Rock & Roll Hall of Fame | ULOG #EIGHTEEN

These were a bunch of drawings I did for a client. Mostly 9 x 12 on Vellum. I think it was for the Rock and Roll Hall of Fame, but it was so long ago, I can't remember for sure.

The client wanted a bunch of drawing of music celebrities. This was back in the days before the internet.  You couldn't just do a search on Google. You had to go down the Fan Photo stores on Melrose, where they would sell 8 x 10 headshots of famous people. You'd go through them like you were shopping for 12" inch record albums on display.  You also had to pay for each photo individually.

I don't know if there's much need for this type of work any more now that kids can just comp up something from an image search.

My hope was that the client would want to pay for illustrations. But that never happened.  A lot of these jobs never got beyond the sketch stage. Sometimes they would hire a better or more famous artist to do the finishes.

These were fun to do and if I am remembering correctly, they paid me well. I'm getting into the mindset that if I want to do a project like this again, I'm going to have to generate one for myself.

Thank you for your support,
@PixelColada

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Bisaya not for me

When I was very young, my parents made the decision to never speak Bisaya to me. Growing up in America, they didn't want me to have to struggle in school, being confused by two languages.

I grew up struggling with how to speak English based on my parent's heavy Filipino accent. And when we visited family, I felt like an outsider because I didn't know or understand Bisaya.

I'm still pretty slow with it. I understand better now than I can speak. But in college it really bothered me. When you leave home, you start to discover who you really are. It bothered me that I felt so disconnected from my heritage. As an art student, I did a few paintings about it. These paintings are from my last trip in 1993.

Preparing Lechon
Preparing Lechon
Preparing Lechon Detail
Preparing Lechon Detail

When I presented these paintings in class to my fellow students, no onereally seemed to care. No one could understand my experience from my point of view. I wasn't a good enough painter back then to express how I felt. But even if I was a better painter, I still don't think any of them would have cared more.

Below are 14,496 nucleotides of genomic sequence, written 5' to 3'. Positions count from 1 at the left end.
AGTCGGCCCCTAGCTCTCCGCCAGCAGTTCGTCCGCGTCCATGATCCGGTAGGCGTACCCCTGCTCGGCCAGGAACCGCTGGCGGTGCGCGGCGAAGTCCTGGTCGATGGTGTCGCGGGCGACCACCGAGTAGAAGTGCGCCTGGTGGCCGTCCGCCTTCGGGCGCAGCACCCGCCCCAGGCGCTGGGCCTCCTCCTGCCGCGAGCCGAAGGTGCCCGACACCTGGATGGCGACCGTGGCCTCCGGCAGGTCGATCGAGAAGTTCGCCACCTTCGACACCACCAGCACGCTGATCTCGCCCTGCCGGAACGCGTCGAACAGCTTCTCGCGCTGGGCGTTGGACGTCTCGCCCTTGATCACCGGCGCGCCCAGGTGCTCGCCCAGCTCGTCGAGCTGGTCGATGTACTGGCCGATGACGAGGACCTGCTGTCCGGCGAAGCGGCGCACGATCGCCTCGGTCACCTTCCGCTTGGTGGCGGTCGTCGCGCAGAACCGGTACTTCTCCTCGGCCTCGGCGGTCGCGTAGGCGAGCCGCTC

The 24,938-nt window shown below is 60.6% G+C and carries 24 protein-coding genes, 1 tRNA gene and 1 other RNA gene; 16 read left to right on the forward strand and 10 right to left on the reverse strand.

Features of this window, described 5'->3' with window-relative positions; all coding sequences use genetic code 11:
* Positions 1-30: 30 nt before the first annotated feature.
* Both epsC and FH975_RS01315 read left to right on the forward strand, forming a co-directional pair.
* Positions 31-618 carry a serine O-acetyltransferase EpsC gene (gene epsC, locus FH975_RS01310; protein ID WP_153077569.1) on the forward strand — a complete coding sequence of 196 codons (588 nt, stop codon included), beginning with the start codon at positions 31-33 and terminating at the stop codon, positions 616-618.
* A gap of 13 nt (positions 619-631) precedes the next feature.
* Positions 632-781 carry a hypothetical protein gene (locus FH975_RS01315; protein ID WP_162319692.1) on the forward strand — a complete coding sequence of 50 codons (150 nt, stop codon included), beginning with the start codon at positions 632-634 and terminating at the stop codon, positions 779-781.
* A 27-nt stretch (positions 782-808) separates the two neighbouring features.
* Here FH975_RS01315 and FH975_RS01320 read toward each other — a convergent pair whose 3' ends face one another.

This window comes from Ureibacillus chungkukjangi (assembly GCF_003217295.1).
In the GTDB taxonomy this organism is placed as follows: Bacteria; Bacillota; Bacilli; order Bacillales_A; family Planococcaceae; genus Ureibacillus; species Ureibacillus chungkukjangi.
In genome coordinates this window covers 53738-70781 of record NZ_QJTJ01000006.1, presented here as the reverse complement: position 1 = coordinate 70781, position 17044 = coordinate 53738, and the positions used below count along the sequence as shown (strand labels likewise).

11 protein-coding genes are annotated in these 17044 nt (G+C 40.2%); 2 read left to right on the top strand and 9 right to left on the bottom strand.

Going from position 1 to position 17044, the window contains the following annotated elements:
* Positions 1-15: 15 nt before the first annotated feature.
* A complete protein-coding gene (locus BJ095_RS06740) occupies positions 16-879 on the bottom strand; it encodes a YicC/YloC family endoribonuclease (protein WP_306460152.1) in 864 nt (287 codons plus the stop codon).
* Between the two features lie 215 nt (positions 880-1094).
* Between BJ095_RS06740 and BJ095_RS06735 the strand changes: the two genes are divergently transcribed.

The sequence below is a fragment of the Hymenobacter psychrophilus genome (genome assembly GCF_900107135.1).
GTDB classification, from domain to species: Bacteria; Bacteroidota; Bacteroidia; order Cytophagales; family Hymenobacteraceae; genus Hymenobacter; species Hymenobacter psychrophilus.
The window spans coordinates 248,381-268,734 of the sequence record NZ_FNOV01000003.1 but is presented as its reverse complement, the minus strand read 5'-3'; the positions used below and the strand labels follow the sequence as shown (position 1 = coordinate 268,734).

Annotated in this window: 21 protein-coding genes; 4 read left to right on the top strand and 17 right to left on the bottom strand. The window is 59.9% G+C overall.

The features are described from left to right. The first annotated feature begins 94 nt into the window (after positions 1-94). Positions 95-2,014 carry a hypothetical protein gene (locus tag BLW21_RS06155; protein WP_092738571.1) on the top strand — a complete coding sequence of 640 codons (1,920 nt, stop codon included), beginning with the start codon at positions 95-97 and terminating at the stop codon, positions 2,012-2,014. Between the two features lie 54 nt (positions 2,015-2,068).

Selfie w/ Jeepney Painting

Now that I'm much older, I don't worry about it so much. That struggle is no longer one that occupies my daily thoughts.

Jeepney w/ Lamp
Jeepney w/ Lamp

My wife understands how I feel. She understands my longing for my culture and she can see how happy I am when family visits us. She's not Filipino, but she does what she can to make me feel like our house has a little bit of back home. She made that lamp for me out of paper. Both of them. Just little things.

My Uncle told me that "Love is finding someone who understands you."

Thanks,
@PixelColada


Asian Cowboy

Here is a trick so you don't waste paint:  Do a small study first. This paining above is slightly bigger than life size.  You can see how small the study is below.

If you do a small study, you can determine what colors you are going to use, what parts should be in shadow and what should be in light.  It basically helps you plan and helps you to encounter your painting problems that you are going to face on a smaller scale. This will save you time and materials.

Doing a small study can help your bigger painting succeed without wasting a lot paint.

Good luck.


SalsaMagic

This is a portrait of a friend of mine.  He taught me a lot of my salsa dancing moves.

When I was dancing with his group, I had gotten below 200lbs. I would like to be this thin again.

I also haven't painted large like this (I think it's 30 x 40in) in a long time.  I also haven't painted in oils in a long time either.

This is pretty close to life size, and I question whether or not I should paint that large.

I think I need to consider the size of paintings in terms of how easy they would be to package and ship.

There was so much I didn't know back then. Still, I learned a lot from this piece, about the things I should and should not do regarding mediums and glazes.

I haven't worked traditionally in a long time.  Most of my work has been digital. I've been wanting to go back to working traditionally.  I might as well since this work isn't for clients.